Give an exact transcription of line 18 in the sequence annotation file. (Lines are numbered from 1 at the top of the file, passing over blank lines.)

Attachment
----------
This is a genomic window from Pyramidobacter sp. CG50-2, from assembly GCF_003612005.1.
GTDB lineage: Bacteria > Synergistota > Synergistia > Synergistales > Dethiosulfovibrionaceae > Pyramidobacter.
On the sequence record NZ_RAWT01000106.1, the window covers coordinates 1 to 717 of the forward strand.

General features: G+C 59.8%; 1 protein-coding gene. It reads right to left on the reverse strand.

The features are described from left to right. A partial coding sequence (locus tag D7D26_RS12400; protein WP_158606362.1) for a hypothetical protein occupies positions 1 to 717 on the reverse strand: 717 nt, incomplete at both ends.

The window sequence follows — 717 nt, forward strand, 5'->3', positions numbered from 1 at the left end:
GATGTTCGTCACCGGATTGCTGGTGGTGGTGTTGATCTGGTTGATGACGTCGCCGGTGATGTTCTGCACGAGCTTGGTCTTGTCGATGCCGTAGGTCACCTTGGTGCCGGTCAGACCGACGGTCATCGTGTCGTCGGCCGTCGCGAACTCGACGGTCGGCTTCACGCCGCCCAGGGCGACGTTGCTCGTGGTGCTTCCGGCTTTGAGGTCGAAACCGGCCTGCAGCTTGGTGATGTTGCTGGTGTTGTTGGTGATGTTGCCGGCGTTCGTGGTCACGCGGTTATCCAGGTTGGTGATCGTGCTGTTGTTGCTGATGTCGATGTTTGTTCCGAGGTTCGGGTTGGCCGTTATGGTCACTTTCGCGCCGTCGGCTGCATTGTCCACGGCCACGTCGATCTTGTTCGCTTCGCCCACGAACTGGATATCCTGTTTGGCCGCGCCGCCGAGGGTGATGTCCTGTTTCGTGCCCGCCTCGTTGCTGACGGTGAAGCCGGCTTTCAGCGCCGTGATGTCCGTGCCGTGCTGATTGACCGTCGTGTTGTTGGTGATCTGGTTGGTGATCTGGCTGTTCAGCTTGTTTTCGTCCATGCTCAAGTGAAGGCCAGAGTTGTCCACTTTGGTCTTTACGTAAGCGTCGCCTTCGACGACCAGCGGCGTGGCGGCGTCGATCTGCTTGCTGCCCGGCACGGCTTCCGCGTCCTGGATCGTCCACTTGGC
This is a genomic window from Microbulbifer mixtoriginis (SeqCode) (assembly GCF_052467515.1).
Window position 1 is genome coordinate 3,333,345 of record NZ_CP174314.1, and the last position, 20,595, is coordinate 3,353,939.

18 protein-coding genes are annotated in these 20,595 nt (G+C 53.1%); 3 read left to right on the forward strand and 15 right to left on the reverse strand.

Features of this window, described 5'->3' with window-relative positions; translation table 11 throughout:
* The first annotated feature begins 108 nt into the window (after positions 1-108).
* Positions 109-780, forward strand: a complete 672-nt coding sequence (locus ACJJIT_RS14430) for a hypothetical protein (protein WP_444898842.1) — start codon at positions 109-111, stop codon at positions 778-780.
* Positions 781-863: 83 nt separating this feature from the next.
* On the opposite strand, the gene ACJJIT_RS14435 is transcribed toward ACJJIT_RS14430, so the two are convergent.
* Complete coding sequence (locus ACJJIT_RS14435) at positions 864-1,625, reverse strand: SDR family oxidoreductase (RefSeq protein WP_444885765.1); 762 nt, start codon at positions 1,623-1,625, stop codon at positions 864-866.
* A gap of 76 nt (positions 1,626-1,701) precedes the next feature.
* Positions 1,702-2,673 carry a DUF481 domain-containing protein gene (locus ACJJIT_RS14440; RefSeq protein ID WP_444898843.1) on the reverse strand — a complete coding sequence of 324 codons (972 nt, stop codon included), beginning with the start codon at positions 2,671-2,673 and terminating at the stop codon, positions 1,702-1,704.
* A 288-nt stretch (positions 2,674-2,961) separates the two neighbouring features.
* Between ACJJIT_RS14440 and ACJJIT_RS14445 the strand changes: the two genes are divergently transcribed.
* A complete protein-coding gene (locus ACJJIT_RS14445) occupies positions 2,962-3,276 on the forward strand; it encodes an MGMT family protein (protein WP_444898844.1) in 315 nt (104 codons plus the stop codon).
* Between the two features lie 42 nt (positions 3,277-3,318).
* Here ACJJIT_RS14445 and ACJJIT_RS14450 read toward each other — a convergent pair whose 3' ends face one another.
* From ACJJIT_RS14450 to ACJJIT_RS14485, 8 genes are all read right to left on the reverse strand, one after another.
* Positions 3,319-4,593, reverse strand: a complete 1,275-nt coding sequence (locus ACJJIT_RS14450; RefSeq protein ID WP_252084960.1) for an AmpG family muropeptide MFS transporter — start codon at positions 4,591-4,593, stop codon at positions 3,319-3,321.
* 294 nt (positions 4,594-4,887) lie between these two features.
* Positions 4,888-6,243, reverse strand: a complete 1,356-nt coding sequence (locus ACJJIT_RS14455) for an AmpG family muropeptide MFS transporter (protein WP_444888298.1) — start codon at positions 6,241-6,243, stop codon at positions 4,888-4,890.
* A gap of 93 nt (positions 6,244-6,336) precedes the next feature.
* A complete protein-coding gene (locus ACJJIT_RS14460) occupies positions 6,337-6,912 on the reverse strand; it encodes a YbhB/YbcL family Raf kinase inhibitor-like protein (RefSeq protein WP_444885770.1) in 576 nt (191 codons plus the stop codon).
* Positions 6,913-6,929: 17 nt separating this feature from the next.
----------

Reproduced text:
* Positions 1,702-2,673 carry a DUF481 domain-containing protein gene (locus ACJJIT_RS14440; RefSeq protein ID WP_444898843.1) on the reverse strand — a complete coding sequence of 324 codons (972 nt, stop codon included), beginning with the start codon at positions 2,671-2,673 and terminating at the stop codon, positions 1,702-1,704.